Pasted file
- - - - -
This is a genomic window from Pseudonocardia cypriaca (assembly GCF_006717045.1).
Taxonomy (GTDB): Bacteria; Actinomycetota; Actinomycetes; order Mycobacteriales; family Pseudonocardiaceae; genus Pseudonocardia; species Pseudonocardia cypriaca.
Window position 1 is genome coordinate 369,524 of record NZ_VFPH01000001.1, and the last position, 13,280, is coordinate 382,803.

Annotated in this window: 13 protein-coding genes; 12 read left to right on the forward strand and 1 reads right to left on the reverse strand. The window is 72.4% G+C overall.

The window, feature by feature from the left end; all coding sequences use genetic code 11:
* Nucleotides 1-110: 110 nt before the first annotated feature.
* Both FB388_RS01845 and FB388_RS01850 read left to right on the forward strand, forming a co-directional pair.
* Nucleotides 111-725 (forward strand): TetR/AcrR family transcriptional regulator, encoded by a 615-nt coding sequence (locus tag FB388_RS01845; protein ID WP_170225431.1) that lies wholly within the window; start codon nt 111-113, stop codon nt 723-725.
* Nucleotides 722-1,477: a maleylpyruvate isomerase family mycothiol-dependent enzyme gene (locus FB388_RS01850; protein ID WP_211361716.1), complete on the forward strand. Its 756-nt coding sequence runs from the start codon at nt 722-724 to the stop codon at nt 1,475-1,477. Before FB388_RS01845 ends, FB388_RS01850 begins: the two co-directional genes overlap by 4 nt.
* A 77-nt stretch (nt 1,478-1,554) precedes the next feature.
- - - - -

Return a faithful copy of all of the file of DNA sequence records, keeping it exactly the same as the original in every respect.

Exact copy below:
This is a genomic window from Pseudonocardia cypriaca (assembly GCF_006717045.1).
Taxonomy (GTDB): Bacteria; Actinomycetota; Actinomycetes; order Mycobacteriales; family Pseudonocardiaceae; genus Pseudonocardia; species Pseudonocardia cypriaca.
Window position 1 is genome coordinate 369,524 of record NZ_VFPH01000001.1, and the last position, 13,280, is coordinate 382,803.

Annotated in this window: 13 protein-coding genes; 12 read left to right on the forward strand and 1 reads right to left on the reverse strand. The window is 72.4% G+C overall.

The window, feature by feature from the left end; all coding sequences use genetic code 11:
* Nucleotides 1-110: 110 nt before the first annotated feature.
* Both FB388_RS01845 and FB388_RS01850 read left to right on the forward strand, forming a co-directional pair.
* Nucleotides 111-725 (forward strand): TetR/AcrR family transcriptional regulator, encoded by a 615-nt coding sequence (locus tag FB388_RS01845; protein ID WP_170225431.1) that lies wholly within the window; start codon nt 111-113, stop codon nt 723-725.
* Nucleotides 722-1,477: a maleylpyruvate isomerase family mycothiol-dependent enzyme gene (locus FB388_RS01850; protein ID WP_211361716.1), complete on the forward strand. Its 756-nt coding sequence runs from the start codon at nt 722-724 to the stop codon at nt 1,475-1,477. Before FB388_RS01845 ends, FB388_RS01850 begins: the two co-directional genes overlap by 4 nt.
* A 77-nt stretch (nt 1,478-1,554) precedes the next feature.